Larry tells her that Cheryl wanted to murder her in gruesome ways, which apparently doesn’t bother him, though he wants to give Diana Rigg a dignified exit: poisoned wine. It’s thematic, right? She just gulps it the fuck down, and then exposits about how her own poison wine was not nearly as humane as this one. Wait…was it Manischewitz or something?
Take that Larry! She killed Joffrey, your son! Also she tells him that Cheryl “has done things I wasn’t capable of imagining.” Probably? We guess? Larry tells her that the ends justify the means, and honestly we have no clue who’s side we’re supposed to be on. D&D tell us that she “wins the scene” though, so. Okay. Score one for Team Deadpan. Minus fifty points for capturing a useless castle.
The Field of Fail
The next episodes brings us to the Long March of the Lannisters, which is actually on-screen unlike some other army movements. Unfortunately, it means we get to giggle at their bouncy double-steps, which they’ve somehow been doing across the entire continent.
They’re also transporting these very, very subtle sacks of gold, which may or may not have a dollar sign on the bag. Remind us why the Tyrells just had sacks of gold lying around? Larry gives one to Bronn, which means he no longer needs to stick by his BFFL. Bronn begins complaining about how he’d rather a castle. We’re starting to suspect he’s looking for any excuse to stay with Larry.
Bronn: There is still the question of my prize.
Larry: That’s a lot of money I just gave you.
Bronn: It’s not a castle.
Yeah, sure guy. We’re onto you.
This love story is cut short when Randyll comes skipping up asking for help with grains from farmers. Apparently they’ve been looting– sorry, foraging– all the way from Olenna’s cottage, and shock of all shocks, a few farmers don’t want to give up their crops right before winter. These are…the good guys? Compared to the looting Dothraki that Cheryl was talking about while holding a flashlight under her chin? Or does this prove that Cheryl is unequivocally the bad guy and a hypocrite?
Tycho doesn’t seem to think so. He’s still in Cheryl’s Landing for some reason, and he’s super impressed that the giant sacks of gold are en route. As a result, he increases the limit on her credit card, all while comparing her favorably to Tywin. Seriously, this guy is into Cheryl. Maybe he should ask Larry for sex advice.
Cheryl immediately takes out another loan, but since she’s such a safe bet (clearly), he’s all about it. He’s also all about the Floor Map, which she shows him while explaining that she wants the Golden Company. “Oh, they’ve helped us collect loans before.” “Cool.” Why is this scene here? Oh right, to build up a false tension about the gold’s arrival.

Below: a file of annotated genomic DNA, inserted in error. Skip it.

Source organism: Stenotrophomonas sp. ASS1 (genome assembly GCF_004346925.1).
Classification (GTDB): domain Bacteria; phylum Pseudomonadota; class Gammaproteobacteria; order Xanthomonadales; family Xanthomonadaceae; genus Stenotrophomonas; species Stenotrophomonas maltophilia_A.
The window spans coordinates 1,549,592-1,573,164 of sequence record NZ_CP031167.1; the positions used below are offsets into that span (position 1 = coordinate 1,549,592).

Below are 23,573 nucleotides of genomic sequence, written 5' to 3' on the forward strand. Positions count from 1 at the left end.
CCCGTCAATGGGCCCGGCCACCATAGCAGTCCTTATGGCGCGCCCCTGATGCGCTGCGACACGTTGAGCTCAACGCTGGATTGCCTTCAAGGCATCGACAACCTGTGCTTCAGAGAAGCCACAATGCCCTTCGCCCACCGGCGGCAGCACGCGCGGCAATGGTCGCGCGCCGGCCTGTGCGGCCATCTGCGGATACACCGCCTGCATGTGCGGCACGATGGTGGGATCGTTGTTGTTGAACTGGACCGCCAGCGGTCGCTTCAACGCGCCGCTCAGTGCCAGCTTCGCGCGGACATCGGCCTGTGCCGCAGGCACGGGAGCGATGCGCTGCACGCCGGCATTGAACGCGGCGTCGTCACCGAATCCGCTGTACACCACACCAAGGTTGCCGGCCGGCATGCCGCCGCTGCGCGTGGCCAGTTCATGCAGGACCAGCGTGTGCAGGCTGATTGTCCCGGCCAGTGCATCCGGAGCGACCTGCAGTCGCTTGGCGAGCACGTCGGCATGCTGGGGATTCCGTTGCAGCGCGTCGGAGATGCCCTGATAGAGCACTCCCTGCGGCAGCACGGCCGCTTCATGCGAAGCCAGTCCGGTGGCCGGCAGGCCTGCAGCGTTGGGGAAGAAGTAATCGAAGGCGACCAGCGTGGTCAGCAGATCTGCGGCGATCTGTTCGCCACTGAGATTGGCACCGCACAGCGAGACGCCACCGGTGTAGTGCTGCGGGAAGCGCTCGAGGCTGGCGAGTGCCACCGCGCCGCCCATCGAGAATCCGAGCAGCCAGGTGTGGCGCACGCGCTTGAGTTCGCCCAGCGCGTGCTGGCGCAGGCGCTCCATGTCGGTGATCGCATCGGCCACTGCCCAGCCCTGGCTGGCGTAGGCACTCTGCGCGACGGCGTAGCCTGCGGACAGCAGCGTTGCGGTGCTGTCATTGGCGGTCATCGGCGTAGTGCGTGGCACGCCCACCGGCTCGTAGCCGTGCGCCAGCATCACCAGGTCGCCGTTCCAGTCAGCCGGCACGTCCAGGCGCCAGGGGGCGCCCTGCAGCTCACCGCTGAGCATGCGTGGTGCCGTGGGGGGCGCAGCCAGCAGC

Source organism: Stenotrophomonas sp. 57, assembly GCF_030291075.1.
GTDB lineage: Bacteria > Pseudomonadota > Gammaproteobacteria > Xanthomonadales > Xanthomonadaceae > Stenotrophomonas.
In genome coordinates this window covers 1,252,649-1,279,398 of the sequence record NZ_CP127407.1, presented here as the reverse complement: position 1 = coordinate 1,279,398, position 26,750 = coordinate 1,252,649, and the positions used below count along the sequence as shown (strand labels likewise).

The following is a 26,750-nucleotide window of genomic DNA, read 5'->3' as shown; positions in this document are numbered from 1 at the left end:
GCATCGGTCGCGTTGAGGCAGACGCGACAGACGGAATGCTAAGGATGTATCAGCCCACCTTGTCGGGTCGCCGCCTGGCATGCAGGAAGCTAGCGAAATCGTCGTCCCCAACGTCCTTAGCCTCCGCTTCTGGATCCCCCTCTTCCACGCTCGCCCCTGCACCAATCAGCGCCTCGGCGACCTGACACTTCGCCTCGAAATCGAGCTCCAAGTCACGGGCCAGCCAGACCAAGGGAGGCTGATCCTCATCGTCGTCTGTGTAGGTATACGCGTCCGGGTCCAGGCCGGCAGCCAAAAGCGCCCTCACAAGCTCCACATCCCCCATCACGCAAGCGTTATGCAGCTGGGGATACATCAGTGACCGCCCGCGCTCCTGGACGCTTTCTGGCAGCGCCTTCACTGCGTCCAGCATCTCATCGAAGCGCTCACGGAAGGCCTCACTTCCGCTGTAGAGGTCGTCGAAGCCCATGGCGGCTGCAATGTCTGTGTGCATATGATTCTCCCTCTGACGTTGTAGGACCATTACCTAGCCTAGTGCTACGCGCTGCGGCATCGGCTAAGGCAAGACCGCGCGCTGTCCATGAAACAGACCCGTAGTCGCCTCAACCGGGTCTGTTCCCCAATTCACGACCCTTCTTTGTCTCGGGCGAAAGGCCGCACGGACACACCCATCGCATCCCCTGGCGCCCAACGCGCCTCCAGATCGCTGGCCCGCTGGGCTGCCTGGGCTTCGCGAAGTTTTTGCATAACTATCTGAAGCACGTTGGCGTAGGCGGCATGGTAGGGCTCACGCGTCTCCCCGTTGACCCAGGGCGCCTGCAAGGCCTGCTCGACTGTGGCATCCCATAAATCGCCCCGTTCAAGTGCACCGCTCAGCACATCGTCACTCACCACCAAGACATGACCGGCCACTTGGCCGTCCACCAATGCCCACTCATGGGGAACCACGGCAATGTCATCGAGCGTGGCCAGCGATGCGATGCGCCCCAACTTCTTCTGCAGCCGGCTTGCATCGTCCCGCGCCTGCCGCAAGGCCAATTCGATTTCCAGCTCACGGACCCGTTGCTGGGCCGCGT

Tycho: Rest assured, Your Grace, you can count on the Iron Bank’s support. …As soon as the gold arrives.
Well, turns out that’s literally nothing. When we pick back up with Larry and Bronn, they’re both standing and staring into the middle distance as the rest of the army double-steps by. Randyll lets them know that “all of the gold is safely through the gates” of Cheryl’s Landing. That was soooo tense! Thank the gods!
Randyll is tense though; he wants to whip the straggling soldiers, since they leave the “head of the line” vulnerable. But…wasn’t the gold the head of the line? How is it moving faster than everyone? Also, they’re literally right outside of Cheryl’s Landing. Why is he suddenly worried about an ambush? Did he read the script? IS HE THE THREE EYED RAVEN?
Randyll’s sonion then pops up, and Larry calls him “Rickon” again so that he can correct him. Larry’s a slow learner, it’s true, but he does learn. Bronn thinks the name Dickon is really funny.
Randyll rides off to go flog his troops or something, leaving Larry and Bronn to talk to Dickon. Apparently this burley 33-year-old man has never seen battle before. He was so shocked at all the smells! “War is hell, kid,” Bronn tells him. This seems like a good casting choice. We’re sure they’ll do lots with this character for the rest of the season.
But suddenly, Bronn’s elf ears hear an approaching Dothraki horde. What even are scouts, especially when Randyll was specifically worried about an ambush?
It turns out, everyone else might be partially deaf, because lo and behold the ENTIRETY of Deadpan’s Dothraki are suddenly there, galloping right over the hill and screaming. Man, do those horses have endurance. They just keep galloping. Yup, still going.
Anyway, the forces clash, and this fight is 10 fucking minutes long. Deadpan shows up on Drogon, and she targets every single provision, because it’s not like her army needs to eat, we guess.
There’s a shot where Billy Bones saves Larry, and we suppose that’s significant? Who’s the “boy” now? Oh, and Bronn has an arc where he literally looks back and forth between a sack of gold and the scorpion, and chooses to fire the scorpion because of his love for
Larry Weisseroff. Or something.
He manages to hit Drogon and give Deadpan a bit of a scare, but it turns out the ~ultimate secret weapon~ scorpion didn’t do a whole hell of a lot. Drogon lands, and Deadpan goes to pull the bolt out, and he seems mostly fine. However, as Deadpan futzes around, Larry decides he wants an arc for the battle too. Or maybe just something to do. Which in this case, entails charging headfirst at Deadpan with a spear, because that will totally end well.
Hey, in case you were wondering how to feel about this, never fear! Tyrion’s here! Literally. He’s standing right on a hill watching everything. And he thinks Larry is a “fucking idiot” for charging Deadpan. Well, he’s not wrong…